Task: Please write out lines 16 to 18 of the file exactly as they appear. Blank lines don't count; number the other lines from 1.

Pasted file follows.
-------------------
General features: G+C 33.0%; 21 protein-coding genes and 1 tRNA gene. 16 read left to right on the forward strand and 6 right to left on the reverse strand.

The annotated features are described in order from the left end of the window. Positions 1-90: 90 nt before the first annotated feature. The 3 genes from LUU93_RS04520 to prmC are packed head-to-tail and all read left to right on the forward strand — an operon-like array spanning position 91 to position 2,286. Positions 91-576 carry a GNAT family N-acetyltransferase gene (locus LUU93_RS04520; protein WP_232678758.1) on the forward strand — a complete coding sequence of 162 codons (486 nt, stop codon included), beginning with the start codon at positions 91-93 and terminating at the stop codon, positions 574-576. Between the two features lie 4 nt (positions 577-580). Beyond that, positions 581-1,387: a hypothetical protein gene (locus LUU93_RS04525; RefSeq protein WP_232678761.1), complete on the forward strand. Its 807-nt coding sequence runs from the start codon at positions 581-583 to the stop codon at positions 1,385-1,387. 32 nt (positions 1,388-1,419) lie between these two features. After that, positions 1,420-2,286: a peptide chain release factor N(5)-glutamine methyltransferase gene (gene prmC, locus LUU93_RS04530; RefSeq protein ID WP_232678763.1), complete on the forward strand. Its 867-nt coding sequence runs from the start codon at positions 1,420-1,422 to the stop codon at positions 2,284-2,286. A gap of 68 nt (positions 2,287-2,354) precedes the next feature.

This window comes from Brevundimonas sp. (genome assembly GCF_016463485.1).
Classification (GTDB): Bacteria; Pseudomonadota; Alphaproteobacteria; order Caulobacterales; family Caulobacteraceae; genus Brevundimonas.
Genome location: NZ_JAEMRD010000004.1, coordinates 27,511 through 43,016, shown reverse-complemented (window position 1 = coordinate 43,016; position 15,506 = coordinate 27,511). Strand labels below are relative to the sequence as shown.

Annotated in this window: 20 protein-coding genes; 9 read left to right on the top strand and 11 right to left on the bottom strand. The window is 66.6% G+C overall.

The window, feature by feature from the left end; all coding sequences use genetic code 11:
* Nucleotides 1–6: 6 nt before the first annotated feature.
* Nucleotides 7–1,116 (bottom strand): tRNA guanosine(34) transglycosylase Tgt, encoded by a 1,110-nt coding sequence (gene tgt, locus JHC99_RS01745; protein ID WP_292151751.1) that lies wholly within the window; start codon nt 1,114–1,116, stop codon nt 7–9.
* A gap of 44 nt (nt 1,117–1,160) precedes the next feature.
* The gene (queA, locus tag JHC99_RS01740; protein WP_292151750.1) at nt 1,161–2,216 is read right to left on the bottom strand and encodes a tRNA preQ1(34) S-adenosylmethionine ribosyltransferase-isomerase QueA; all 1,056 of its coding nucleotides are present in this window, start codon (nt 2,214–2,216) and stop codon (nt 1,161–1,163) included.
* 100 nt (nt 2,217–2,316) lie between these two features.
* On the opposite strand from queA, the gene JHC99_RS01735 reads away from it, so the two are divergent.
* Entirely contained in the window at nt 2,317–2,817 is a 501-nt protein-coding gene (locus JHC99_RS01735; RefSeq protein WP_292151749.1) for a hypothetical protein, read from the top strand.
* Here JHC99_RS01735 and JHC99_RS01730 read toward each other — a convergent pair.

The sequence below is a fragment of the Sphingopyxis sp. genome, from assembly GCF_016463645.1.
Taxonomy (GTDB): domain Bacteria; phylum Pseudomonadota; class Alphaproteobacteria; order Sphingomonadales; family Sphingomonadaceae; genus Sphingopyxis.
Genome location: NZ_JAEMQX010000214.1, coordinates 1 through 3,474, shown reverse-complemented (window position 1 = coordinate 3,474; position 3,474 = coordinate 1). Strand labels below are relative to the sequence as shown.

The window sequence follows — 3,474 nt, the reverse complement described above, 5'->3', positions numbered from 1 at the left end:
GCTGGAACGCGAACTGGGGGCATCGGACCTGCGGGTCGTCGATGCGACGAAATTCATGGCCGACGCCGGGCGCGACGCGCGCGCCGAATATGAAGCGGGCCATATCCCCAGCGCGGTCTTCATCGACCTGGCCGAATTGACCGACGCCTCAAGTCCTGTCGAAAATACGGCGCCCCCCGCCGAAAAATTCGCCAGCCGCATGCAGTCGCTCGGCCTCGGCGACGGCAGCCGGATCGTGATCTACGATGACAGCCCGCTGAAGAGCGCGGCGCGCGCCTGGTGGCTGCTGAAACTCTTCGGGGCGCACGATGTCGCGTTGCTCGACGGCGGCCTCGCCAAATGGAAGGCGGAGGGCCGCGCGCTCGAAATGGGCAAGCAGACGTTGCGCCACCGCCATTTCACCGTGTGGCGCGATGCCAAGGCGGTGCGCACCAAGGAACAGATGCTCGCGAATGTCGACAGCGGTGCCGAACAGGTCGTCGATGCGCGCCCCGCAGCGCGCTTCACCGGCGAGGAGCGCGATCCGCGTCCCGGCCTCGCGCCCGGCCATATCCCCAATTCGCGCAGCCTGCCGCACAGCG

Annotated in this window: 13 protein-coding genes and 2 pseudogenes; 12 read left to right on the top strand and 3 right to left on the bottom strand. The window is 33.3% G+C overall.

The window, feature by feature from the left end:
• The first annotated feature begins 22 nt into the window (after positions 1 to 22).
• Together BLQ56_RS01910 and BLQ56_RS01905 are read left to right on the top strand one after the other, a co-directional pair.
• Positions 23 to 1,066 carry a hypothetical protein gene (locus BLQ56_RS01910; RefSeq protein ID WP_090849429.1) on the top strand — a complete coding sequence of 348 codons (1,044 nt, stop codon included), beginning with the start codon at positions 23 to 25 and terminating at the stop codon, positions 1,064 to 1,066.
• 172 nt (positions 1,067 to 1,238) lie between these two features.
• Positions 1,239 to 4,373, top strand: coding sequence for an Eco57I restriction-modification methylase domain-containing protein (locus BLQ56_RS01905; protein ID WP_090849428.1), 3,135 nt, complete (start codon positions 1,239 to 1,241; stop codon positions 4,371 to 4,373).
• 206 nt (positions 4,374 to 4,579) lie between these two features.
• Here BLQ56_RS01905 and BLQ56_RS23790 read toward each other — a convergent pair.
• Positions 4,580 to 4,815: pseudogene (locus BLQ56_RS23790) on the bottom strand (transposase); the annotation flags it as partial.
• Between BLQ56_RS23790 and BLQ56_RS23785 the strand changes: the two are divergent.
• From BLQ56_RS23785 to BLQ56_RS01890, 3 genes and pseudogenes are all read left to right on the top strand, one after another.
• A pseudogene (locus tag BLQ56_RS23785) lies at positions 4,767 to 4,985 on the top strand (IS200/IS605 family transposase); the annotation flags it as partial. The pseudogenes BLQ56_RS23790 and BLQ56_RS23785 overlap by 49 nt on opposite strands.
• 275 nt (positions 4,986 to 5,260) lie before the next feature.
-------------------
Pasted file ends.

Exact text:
The sequence below is a fragment of the Sphingopyxis sp. genome, from assembly GCF_016463645.1.
Taxonomy (GTDB): domain Bacteria; phylum Pseudomonadota; class Alphaproteobacteria; order Sphingomonadales; family Sphingomonadaceae; genus Sphingopyxis.
Genome location: NZ_JAEMQX010000214.1, coordinates 1 through 3,474, shown reverse-complemented (window position 1 = coordinate 3,474; position 3,474 = coordinate 1). Strand labels below are relative to the sequence as shown.